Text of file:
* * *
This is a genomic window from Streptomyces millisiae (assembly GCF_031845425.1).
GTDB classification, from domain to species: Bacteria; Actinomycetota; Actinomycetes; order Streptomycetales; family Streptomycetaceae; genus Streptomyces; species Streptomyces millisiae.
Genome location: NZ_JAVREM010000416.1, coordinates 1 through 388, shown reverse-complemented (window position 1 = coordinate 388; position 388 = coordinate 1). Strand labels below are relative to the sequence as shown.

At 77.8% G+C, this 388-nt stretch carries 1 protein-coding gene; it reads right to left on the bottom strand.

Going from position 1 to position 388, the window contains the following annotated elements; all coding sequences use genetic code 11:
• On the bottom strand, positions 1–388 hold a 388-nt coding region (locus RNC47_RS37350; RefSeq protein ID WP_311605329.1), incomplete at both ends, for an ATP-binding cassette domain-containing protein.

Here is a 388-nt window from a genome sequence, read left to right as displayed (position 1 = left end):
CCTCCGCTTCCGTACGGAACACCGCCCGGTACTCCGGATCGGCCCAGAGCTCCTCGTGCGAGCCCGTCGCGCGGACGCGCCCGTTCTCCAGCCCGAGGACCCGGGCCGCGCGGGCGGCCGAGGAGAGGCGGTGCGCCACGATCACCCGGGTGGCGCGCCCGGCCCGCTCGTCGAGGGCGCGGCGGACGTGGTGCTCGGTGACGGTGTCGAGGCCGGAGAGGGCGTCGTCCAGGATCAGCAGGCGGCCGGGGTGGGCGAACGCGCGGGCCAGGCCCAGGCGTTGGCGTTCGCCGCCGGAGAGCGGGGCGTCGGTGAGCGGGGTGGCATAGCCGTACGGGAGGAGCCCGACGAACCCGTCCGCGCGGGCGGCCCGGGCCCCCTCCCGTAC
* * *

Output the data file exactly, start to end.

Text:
This is a genomic window from Streptomyces millisiae (assembly GCF_031845425.1).
GTDB classification, from domain to species: Bacteria; Actinomycetota; Actinomycetes; order Streptomycetales; family Streptomycetaceae; genus Streptomyces; species Streptomyces millisiae.
Genome location: NZ_JAVREM010000416.1, coordinates 1 through 388, shown reverse-complemented (window position 1 = coordinate 388; position 388 = coordinate 1). Strand labels below are relative to the sequence as shown.

At 77.8% G+C, this 388-nt stretch carries 1 protein-coding gene; it reads right to left on the bottom strand.

Going from position 1 to position 388, the window contains the following annotated elements; all coding sequences use genetic code 11:
• On the bottom strand, positions 1–388 hold a 388-nt coding region (locus RNC47_RS37350; RefSeq protein ID WP_311605329.1), incomplete at both ends, for an ATP-binding cassette domain-containing protein.

Here is a 388-nt window from a genome sequence, read left to right as displayed (position 1 = left end):
CCTCCGCTTCCGTACGGAACACCGCCCGGTACTCCGGATCGGCCCAGAGCTCCTCGTGCGAGCCCGTCGCGCGGACGCGCCCGTTCTCCAGCCCGAGGACCCGGGCCGCGCGGGCGGCCGAGGAGAGGCGGTGCGCCACGATCACCCGGGTGGCGCGCCCGGCCCGCTCGTCGAGGGCGCGGCGGACGTGGTGCTCGGTGACGGTGTCGAGGCCGGAGAGGGCGTCGTCCAGGATCAGCAGGCGGCCGGGGTGGGCGAACGCGCGGGCCAGGCCCAGGCGTTGGCGTTCGCCGCCGGAGAGCGGGGCGTCGGTGAGCGGGGTGGCATAGCCGTACGGGAGGAGCCCGACGAACCCGTCCGCGCGGGCGGCCCGGGCCCCCTCCCGTAC